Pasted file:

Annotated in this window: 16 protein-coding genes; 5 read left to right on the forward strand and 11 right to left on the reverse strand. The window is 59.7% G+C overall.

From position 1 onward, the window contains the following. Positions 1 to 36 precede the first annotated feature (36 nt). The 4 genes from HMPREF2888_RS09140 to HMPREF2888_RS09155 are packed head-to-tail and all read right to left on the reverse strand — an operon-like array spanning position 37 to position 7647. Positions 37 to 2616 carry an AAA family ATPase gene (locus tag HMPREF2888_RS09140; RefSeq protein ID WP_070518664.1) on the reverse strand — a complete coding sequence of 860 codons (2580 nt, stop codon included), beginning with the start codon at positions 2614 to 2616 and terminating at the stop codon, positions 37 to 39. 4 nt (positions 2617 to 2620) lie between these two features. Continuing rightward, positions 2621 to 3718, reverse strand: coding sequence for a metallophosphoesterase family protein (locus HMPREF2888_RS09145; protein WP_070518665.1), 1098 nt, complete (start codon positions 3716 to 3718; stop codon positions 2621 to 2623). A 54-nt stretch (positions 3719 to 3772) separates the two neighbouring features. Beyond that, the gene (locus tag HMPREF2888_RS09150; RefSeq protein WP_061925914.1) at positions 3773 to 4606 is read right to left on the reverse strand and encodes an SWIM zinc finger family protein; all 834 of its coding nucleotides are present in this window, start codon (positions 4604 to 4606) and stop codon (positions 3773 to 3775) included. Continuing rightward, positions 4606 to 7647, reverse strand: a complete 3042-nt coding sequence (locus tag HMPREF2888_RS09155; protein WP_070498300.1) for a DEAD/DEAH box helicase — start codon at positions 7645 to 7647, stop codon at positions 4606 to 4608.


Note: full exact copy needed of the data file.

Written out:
Annotated in this window: 16 protein-coding genes; 5 read left to right on the forward strand and 11 right to left on the reverse strand. The window is 59.7% G+C overall.

From position 1 onward, the window contains the following. Positions 1 to 36 precede the first annotated feature (36 nt). The 4 genes from HMPREF2888_RS09140 to HMPREF2888_RS09155 are packed head-to-tail and all read right to left on the reverse strand — an operon-like array spanning position 37 to position 7647. Positions 37 to 2616 carry an AAA family ATPase gene (locus tag HMPREF2888_RS09140; RefSeq protein ID WP_070518664.1) on the reverse strand — a complete coding sequence of 860 codons (2580 nt, stop codon included), beginning with the start codon at positions 2614 to 2616 and terminating at the stop codon, positions 37 to 39. 4 nt (positions 2617 to 2620) lie between these two features. Continuing rightward, positions 2621 to 3718, reverse strand: coding sequence for a metallophosphoesterase family protein (locus HMPREF2888_RS09145; protein WP_070518665.1), 1098 nt, complete (start codon positions 3716 to 3718; stop codon positions 2621 to 2623). A 54-nt stretch (positions 3719 to 3772) separates the two neighbouring features. Beyond that, the gene (locus tag HMPREF2888_RS09150; RefSeq protein WP_061925914.1) at positions 3773 to 4606 is read right to left on the reverse strand and encodes an SWIM zinc finger family protein; all 834 of its coding nucleotides are present in this window, start codon (positions 4604 to 4606) and stop codon (positions 3773 to 3775) included. Continuing rightward, positions 4606 to 7647, reverse strand: a complete 3042-nt coding sequence (locus tag HMPREF2888_RS09155; protein WP_070498300.1) for a DEAD/DEAH box helicase — start codon at positions 7645 to 7647, stop codon at positions 4606 to 4608.